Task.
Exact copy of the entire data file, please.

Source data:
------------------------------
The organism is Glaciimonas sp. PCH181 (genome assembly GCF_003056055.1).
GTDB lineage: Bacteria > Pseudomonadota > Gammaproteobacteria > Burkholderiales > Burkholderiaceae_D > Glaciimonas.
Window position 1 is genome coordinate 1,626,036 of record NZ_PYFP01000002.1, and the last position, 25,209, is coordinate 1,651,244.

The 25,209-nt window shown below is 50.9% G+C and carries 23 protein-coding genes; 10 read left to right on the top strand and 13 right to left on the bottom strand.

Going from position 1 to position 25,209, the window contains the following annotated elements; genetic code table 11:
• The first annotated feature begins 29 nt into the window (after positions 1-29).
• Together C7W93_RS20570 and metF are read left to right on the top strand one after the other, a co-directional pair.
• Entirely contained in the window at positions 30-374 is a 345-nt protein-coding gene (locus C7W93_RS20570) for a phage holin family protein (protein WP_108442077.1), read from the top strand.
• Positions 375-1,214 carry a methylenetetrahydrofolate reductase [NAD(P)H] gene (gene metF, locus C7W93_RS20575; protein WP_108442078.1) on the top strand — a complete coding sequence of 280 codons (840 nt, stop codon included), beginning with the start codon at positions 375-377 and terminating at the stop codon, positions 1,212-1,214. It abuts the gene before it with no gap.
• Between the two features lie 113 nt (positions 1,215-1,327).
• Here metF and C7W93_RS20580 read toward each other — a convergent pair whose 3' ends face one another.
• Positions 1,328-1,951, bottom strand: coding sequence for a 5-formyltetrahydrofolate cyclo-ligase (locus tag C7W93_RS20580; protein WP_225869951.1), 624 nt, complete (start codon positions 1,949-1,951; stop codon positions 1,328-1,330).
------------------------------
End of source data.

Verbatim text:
The organism is Glaciimonas sp. PCH181 (genome assembly GCF_003056055.1).
GTDB lineage: Bacteria > Pseudomonadota > Gammaproteobacteria > Burkholderiales > Burkholderiaceae_D > Glaciimonas.
Window position 1 is genome coordinate 1,626,036 of record NZ_PYFP01000002.1, and the last position, 25,209, is coordinate 1,651,244.

The 25,209-nt window shown below is 50.9% G+C and carries 23 protein-coding genes; 10 read left to right on the top strand and 13 right to left on the bottom strand.

Going from position 1 to position 25,209, the window contains the following annotated elements; genetic code table 11:
• The first annotated feature begins 29 nt into the window (after positions 1-29).
• Together C7W93_RS20570 and metF are read left to right on the top strand one after the other, a co-directional pair.
• Entirely contained in the window at positions 30-374 is a 345-nt protein-coding gene (locus C7W93_RS20570) for a phage holin family protein (protein WP_108442077.1), read from the top strand.
• Positions 375-1,214 carry a methylenetetrahydrofolate reductase [NAD(P)H] gene (gene metF, locus C7W93_RS20575; protein WP_108442078.1) on the top strand — a complete coding sequence of 280 codons (840 nt, stop codon included), beginning with the start codon at positions 375-377 and terminating at the stop codon, positions 1,212-1,214. It abuts the gene before it with no gap.
• Between the two features lie 113 nt (positions 1,215-1,327).
• Here metF and C7W93_RS20580 read toward each other — a convergent pair whose 3' ends face one another.
• Positions 1,328-1,951, bottom strand: coding sequence for a 5-formyltetrahydrofolate cyclo-ligase (locus tag C7W93_RS20580; protein WP_225869951.1), 624 nt, complete (start codon positions 1,949-1,951; stop codon positions 1,328-1,330).